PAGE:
Bacteriological Studies in Scarlatinal Angina.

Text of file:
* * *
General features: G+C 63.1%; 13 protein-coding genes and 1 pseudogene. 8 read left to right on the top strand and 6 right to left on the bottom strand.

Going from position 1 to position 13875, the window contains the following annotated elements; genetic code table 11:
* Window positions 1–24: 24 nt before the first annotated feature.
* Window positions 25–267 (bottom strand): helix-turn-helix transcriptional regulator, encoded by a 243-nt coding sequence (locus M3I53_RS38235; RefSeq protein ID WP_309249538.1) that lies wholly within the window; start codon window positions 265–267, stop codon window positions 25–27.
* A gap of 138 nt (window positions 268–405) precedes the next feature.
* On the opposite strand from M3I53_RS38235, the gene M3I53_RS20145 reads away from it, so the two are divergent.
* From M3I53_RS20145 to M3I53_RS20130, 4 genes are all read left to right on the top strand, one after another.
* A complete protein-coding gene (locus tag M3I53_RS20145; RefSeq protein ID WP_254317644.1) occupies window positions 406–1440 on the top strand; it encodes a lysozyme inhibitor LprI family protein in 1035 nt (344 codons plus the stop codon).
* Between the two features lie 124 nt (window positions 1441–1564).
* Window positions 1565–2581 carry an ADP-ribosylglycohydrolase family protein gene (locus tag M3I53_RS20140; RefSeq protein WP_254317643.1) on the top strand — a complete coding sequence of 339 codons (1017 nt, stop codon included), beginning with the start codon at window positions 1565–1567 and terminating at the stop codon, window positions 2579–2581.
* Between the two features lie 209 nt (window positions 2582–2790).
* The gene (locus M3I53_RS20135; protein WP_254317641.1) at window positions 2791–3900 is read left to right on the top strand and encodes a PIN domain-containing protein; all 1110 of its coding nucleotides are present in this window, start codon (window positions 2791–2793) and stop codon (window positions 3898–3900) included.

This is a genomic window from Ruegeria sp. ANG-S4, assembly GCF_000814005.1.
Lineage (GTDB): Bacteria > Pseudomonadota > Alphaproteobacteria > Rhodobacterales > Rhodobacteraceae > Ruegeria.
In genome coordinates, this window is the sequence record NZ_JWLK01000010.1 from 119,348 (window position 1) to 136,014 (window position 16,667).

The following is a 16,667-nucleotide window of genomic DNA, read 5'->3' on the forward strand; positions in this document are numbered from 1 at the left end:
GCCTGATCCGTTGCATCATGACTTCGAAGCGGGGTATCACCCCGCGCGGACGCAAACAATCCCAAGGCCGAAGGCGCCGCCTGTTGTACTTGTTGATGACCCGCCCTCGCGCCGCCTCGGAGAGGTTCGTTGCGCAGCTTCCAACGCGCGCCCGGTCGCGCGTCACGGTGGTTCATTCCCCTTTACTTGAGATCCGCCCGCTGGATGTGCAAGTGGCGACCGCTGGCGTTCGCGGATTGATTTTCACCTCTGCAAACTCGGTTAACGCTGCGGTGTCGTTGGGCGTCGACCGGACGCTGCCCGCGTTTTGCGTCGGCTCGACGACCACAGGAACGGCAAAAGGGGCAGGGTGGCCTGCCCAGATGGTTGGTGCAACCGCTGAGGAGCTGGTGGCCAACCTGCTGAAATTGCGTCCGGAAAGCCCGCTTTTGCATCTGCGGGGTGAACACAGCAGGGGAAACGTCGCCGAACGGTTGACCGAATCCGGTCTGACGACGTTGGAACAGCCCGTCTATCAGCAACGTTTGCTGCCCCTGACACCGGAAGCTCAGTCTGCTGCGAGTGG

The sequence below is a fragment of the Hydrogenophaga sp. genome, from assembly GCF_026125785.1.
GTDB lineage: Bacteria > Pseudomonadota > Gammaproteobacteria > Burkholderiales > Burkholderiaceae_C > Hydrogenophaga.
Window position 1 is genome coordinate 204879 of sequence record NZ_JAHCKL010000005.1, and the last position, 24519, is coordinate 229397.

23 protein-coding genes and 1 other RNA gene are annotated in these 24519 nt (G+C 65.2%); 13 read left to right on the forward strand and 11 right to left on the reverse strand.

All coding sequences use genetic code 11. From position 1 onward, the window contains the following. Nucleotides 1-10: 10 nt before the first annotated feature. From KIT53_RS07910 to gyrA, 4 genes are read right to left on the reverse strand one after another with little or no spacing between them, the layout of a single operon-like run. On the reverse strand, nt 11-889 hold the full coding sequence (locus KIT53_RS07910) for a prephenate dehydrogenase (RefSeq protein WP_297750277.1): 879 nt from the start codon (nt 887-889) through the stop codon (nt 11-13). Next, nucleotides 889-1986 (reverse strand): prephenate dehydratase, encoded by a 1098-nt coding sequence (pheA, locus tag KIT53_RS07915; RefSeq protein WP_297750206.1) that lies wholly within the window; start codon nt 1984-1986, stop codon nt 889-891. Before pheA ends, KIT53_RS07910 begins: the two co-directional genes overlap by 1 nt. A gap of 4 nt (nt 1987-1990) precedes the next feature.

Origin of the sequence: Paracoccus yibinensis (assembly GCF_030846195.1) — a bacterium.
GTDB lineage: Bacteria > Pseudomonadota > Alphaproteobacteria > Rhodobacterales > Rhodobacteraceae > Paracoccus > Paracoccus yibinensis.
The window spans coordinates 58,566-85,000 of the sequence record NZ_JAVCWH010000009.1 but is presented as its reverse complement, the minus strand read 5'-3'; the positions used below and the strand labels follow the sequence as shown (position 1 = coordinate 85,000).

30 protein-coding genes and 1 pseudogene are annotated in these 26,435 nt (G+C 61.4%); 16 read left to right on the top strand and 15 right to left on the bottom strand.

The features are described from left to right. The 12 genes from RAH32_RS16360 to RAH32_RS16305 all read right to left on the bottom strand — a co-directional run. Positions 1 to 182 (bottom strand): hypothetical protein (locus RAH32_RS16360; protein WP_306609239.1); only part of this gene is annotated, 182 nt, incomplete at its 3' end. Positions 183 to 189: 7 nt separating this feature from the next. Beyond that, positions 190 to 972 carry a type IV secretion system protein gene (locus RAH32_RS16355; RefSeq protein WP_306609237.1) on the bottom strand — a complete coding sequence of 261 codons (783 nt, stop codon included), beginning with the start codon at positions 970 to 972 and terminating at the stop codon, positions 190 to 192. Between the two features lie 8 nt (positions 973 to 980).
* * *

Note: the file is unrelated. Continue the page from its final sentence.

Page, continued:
—Wurtz and Burges (Arch. de Med. Exp., May, 1890) have recently made some observations in this line that are of some practical importance. A few cases of scarlatina, in the Trousseau Hospital, were transferred to the pavilion for diphtheritics because of early development of false membrane in the throat. The bacteriological examination in all these cases revealed the streptococcus pyogenes, in a pure state, or associated with other microbes of suppuration. In none of the cases with early developing membrane did the authors find the bacillus of Klebs—Löffler. In two cases of angina with late developing membrane the specific bacillus was found to be present. One of these children that early presented the streptococcus pyogenes was undoubtedly secondarily infected in the pavilion for diphtheritics, to which it had been transferred.The authors come to the conclusion, that the precocious angina of scarlatina is not,